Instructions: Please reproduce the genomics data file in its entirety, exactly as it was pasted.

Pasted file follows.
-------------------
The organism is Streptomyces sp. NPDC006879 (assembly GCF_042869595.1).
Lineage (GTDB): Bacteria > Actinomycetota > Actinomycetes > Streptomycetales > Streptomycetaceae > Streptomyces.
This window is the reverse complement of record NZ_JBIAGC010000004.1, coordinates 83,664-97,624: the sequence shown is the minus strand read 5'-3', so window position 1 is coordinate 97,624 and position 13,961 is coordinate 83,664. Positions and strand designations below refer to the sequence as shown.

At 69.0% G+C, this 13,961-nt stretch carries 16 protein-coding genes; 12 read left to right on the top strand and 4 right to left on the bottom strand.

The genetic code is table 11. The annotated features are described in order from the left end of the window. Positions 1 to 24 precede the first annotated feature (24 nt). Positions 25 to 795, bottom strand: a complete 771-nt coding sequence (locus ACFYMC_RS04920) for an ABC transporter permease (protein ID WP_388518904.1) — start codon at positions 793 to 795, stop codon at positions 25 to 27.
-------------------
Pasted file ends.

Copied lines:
The organism is Streptomyces sp. NPDC006879 (assembly GCF_042869595.1).
Lineage (GTDB): Bacteria > Actinomycetota > Actinomycetes > Streptomycetales > Streptomycetaceae > Streptomyces.
This window is the reverse complement of record NZ_JBIAGC010000004.1, coordinates 83,664-97,624: the sequence shown is the minus strand read 5'-3', so window position 1 is coordinate 97,624 and position 13,961 is coordinate 83,664. Positions and strand designations below refer to the sequence as shown.

At 69.0% G+C, this 13,961-nt stretch carries 16 protein-coding genes; 12 read left to right on the top strand and 4 right to left on the bottom strand.

The genetic code is table 11. The annotated features are described in order from the left end of the window. Positions 1 to 24 precede the first annotated feature (24 nt). Positions 25 to 795, bottom strand: a complete 771-nt coding sequence (locus ACFYMC_RS04920) for an ABC transporter permease (protein ID WP_388518904.1) — start codon at positions 793 to 795, stop codon at positions 25 to 27.